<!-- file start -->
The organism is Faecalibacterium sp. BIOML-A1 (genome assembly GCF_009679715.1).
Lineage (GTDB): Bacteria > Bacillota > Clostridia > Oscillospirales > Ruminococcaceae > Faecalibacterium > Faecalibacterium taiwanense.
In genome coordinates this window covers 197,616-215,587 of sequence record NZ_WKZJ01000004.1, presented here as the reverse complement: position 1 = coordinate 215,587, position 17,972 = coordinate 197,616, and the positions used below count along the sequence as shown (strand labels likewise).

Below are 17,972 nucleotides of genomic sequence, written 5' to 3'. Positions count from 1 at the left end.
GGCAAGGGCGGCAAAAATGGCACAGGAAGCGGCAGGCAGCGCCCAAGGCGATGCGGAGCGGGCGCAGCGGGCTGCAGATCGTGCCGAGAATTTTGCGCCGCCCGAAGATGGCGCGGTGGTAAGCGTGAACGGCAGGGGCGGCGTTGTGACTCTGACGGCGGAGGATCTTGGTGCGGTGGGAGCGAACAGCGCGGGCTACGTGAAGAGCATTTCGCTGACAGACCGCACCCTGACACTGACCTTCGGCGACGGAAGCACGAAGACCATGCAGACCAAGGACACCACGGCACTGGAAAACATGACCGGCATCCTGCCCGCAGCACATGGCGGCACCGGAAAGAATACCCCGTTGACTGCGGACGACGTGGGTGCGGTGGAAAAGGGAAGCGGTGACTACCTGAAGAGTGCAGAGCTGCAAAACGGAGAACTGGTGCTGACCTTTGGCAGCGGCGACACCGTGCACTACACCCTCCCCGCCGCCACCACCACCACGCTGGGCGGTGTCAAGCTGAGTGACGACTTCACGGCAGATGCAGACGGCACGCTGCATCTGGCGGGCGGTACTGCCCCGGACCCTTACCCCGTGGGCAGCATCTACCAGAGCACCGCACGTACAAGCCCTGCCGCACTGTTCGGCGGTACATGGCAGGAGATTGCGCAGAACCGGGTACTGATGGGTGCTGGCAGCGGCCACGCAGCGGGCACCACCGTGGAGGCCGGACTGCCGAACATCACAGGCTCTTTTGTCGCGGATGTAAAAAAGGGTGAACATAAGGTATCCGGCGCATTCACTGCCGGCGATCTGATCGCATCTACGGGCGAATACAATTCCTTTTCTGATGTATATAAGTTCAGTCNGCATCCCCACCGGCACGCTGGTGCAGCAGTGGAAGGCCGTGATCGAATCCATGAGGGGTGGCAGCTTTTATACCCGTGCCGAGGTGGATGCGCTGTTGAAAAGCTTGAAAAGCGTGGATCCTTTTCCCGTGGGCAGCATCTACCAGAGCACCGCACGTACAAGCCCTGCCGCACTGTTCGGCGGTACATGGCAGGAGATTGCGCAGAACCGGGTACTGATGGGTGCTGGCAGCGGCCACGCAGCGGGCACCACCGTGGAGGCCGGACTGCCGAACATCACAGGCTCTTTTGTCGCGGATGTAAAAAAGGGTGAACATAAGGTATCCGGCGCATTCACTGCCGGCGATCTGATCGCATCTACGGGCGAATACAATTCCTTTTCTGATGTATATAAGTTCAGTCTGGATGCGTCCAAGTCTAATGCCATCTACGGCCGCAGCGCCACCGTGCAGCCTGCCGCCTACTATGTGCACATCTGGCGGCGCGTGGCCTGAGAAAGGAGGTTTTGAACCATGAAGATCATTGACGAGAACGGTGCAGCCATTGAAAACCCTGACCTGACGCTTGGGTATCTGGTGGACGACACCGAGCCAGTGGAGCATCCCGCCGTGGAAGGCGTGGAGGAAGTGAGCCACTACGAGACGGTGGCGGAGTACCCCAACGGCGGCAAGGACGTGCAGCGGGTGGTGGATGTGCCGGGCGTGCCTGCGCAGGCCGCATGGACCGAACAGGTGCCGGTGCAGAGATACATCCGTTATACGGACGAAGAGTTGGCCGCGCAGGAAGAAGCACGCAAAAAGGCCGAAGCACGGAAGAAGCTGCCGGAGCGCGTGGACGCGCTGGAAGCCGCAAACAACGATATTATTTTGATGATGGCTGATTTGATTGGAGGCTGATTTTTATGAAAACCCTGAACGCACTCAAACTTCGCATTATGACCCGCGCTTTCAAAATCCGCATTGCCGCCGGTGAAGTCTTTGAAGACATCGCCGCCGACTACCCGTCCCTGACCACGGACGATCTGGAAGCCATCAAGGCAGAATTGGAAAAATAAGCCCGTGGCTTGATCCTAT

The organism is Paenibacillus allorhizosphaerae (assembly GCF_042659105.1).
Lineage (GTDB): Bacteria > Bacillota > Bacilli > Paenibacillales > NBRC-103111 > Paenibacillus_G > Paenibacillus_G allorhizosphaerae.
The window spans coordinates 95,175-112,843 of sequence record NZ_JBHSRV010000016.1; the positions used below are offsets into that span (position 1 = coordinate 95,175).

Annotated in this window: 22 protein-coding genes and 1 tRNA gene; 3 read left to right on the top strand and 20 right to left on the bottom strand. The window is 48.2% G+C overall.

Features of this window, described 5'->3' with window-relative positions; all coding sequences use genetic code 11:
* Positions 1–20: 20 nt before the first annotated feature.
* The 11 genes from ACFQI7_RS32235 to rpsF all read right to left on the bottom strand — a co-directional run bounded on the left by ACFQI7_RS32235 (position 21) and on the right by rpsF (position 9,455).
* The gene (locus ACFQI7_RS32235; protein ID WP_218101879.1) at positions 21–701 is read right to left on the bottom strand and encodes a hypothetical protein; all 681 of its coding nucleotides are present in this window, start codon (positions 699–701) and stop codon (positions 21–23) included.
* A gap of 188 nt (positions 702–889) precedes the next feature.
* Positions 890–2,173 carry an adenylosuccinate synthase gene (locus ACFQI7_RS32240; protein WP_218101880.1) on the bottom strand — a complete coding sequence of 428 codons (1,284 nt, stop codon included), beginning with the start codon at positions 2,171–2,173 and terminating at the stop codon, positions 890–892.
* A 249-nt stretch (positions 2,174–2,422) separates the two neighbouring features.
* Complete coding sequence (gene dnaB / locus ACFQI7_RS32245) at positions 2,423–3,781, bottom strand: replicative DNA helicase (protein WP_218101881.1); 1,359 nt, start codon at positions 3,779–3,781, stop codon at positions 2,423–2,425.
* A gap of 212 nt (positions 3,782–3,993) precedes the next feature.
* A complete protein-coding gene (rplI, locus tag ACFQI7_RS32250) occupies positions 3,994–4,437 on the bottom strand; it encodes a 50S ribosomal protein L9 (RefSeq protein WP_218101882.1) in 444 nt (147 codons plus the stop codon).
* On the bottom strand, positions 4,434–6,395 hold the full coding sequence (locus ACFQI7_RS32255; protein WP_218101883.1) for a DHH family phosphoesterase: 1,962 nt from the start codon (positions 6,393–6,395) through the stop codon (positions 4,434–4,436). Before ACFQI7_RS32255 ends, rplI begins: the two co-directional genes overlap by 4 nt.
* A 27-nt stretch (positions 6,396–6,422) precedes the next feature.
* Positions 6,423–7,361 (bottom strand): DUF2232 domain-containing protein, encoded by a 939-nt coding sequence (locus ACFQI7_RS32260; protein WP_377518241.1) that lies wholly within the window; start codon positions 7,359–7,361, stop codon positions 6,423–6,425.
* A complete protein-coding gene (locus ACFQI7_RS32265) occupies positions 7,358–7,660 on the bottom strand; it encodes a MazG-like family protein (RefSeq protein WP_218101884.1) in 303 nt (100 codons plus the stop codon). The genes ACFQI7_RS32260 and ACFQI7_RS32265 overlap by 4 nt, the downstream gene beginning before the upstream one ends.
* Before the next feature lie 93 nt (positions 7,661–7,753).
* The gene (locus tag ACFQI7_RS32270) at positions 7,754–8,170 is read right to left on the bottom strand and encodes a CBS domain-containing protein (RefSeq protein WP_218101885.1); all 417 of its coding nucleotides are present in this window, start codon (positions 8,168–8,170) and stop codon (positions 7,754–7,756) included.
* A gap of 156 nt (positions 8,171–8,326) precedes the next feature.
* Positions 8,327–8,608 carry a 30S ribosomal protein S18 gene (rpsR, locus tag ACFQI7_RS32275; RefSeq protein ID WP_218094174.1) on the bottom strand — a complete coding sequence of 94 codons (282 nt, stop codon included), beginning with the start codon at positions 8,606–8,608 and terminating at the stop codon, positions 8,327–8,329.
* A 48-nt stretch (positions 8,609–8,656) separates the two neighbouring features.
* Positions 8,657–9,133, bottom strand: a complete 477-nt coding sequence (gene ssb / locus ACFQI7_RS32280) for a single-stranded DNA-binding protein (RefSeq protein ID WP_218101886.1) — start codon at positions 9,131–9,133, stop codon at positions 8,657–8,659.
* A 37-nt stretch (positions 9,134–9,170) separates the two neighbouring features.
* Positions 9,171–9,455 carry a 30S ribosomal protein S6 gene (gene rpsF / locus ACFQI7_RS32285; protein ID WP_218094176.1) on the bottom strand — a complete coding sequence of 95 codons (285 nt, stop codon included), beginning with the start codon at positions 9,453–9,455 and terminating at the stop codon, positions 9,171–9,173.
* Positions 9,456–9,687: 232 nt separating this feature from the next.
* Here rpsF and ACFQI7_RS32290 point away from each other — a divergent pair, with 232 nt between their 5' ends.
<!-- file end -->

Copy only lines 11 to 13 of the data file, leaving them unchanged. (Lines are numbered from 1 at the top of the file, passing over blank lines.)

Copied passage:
* Positions 1–20: 20 nt before the first annotated feature.
* The 11 genes from ACFQI7_RS32235 to rpsF all read right to left on the bottom strand — a co-directional run bounded on the left by ACFQI7_RS32235 (position 21) and on the right by rpsF (position 9,455).
* The gene (locus ACFQI7_RS32235; protein ID WP_218101879.1) at positions 21–701 is read right to left on the bottom strand and encodes a hypothetical protein; all 681 of its coding nucleotides are present in this window, start codon (positions 699–701) and stop codon (positions 21–23) included.